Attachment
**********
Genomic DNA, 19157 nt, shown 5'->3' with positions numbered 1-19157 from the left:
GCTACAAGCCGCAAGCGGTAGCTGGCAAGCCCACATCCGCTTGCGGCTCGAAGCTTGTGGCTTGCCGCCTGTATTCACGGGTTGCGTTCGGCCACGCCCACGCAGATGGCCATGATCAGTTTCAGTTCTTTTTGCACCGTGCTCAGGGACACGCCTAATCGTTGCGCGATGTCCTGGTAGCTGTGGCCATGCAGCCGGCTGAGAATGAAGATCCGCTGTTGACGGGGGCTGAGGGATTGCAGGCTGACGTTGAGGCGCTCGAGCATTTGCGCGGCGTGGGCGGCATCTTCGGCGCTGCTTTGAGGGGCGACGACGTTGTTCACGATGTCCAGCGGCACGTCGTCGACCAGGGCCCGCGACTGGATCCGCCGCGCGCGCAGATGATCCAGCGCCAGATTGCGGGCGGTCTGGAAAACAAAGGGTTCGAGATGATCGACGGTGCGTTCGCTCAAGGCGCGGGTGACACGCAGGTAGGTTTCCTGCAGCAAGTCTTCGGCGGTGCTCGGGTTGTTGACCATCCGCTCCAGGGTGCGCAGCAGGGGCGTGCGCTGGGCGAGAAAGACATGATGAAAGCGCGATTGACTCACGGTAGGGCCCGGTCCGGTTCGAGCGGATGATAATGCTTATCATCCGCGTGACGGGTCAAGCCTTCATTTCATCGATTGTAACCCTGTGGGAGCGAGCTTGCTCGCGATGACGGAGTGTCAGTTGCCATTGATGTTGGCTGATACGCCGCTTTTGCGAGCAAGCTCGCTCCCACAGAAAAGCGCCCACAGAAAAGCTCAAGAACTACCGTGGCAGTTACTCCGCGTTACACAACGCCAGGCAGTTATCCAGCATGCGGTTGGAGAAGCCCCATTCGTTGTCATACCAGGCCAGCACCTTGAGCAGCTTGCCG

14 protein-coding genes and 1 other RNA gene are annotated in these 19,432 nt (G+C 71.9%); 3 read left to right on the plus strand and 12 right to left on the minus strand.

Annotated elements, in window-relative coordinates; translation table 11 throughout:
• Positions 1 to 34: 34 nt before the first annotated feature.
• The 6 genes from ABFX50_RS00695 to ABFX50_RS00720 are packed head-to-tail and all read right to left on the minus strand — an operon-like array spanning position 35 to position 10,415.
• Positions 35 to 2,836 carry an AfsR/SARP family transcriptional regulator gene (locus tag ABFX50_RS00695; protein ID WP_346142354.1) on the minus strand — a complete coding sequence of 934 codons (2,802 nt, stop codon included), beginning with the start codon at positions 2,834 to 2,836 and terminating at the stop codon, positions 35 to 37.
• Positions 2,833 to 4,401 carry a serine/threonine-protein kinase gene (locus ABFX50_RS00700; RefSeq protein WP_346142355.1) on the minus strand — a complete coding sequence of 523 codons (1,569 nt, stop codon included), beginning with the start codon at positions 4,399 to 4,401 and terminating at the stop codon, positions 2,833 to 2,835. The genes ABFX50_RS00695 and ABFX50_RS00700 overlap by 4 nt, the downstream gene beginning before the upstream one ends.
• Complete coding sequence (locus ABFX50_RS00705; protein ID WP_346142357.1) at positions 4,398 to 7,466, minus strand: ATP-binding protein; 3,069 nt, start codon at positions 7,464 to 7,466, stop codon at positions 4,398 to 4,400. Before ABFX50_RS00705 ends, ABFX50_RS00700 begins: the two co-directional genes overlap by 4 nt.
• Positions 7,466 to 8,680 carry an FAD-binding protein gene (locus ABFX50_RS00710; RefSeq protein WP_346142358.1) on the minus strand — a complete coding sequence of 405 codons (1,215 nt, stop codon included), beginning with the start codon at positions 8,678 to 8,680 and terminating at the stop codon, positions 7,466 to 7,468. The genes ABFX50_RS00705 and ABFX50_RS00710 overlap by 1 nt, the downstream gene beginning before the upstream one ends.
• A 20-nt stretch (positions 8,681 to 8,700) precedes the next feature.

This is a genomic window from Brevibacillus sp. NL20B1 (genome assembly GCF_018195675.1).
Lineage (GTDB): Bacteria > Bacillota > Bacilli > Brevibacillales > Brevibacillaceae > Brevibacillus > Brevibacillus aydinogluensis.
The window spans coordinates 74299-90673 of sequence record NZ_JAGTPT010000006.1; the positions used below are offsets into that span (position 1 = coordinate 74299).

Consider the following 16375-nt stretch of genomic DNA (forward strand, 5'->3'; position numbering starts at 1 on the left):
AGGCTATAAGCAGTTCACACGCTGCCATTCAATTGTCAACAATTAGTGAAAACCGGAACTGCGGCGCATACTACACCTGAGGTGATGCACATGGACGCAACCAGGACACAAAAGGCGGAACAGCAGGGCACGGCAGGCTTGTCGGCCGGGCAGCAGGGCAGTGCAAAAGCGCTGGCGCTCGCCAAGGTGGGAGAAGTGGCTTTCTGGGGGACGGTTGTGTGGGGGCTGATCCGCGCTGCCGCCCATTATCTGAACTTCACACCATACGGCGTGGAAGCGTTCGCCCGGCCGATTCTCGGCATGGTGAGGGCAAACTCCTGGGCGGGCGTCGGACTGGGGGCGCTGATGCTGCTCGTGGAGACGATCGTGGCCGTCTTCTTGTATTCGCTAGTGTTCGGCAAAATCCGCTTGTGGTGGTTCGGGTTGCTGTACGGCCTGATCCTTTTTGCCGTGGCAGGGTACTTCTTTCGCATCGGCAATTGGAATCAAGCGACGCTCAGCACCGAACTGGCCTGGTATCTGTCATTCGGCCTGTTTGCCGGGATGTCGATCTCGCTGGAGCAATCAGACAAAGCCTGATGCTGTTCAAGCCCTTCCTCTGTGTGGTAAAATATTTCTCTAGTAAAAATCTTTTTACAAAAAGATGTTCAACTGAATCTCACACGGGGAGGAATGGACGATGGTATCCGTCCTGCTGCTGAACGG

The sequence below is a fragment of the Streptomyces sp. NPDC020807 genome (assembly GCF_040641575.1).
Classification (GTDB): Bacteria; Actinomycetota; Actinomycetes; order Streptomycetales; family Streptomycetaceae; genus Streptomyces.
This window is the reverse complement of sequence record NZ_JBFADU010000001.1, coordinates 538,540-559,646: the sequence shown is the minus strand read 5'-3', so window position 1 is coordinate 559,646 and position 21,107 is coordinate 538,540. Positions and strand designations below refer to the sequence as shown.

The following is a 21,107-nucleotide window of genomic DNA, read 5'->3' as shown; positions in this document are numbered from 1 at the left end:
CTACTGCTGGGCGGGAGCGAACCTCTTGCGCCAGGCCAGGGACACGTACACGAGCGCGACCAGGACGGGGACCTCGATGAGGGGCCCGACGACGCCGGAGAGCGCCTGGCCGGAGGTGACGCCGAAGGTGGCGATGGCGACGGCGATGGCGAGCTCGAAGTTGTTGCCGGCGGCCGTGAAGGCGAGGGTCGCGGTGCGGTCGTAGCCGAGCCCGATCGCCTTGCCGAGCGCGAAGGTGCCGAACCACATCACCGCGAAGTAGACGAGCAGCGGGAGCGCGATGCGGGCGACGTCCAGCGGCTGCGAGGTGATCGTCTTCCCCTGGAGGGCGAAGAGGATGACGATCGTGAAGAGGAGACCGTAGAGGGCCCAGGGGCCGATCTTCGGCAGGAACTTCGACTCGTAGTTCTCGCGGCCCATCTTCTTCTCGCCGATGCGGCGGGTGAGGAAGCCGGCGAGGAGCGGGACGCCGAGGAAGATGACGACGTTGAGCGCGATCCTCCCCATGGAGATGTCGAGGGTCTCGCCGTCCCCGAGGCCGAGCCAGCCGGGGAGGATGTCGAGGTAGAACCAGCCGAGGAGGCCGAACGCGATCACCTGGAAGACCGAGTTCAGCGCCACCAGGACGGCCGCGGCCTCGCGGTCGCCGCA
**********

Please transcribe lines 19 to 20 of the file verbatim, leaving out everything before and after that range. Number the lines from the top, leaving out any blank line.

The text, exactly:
This window is the reverse complement of sequence record NZ_JBFADU010000001.1, coordinates 538,540-559,646: the sequence shown is the minus strand read 5'-3', so window position 1 is coordinate 559,646 and position 21,107 is coordinate 538,540. Positions and strand designations below refer to the sequence as shown.

The following is a 21,107-nucleotide window of genomic DNA, read 5'->3' as shown; positions in this document are numbered from 1 at the left end: